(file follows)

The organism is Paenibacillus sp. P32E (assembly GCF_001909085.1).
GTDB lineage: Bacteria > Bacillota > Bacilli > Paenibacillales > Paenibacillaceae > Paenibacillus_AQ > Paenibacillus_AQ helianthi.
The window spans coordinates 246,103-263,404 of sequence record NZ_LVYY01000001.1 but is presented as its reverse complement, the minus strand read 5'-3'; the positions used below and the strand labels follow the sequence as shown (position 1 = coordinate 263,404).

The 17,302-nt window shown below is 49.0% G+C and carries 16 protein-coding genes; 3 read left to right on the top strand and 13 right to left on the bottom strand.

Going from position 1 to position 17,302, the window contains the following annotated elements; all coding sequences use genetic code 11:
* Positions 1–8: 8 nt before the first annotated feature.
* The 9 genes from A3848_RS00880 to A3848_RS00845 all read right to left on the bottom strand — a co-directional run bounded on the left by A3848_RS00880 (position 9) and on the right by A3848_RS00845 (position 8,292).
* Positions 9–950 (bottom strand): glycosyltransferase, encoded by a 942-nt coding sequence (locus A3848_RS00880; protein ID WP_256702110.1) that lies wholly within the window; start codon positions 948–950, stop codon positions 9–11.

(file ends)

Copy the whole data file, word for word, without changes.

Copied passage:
The organism is Paenibacillus sp. P32E (assembly GCF_001909085.1).
GTDB lineage: Bacteria > Bacillota > Bacilli > Paenibacillales > Paenibacillaceae > Paenibacillus_AQ > Paenibacillus_AQ helianthi.
The window spans coordinates 246,103-263,404 of sequence record NZ_LVYY01000001.1 but is presented as its reverse complement, the minus strand read 5'-3'; the positions used below and the strand labels follow the sequence as shown (position 1 = coordinate 263,404).

The 17,302-nt window shown below is 49.0% G+C and carries 16 protein-coding genes; 3 read left to right on the top strand and 13 right to left on the bottom strand.

Going from position 1 to position 17,302, the window contains the following annotated elements; all coding sequences use genetic code 11:
* Positions 1–8: 8 nt before the first annotated feature.
* The 9 genes from A3848_RS00880 to A3848_RS00845 all read right to left on the bottom strand — a co-directional run bounded on the left by A3848_RS00880 (position 9) and on the right by A3848_RS00845 (position 8,292).
* Positions 9–950 (bottom strand): glycosyltransferase, encoded by a 942-nt coding sequence (locus A3848_RS00880; protein ID WP_256702110.1) that lies wholly within the window; start codon positions 948–950, stop codon positions 9–11.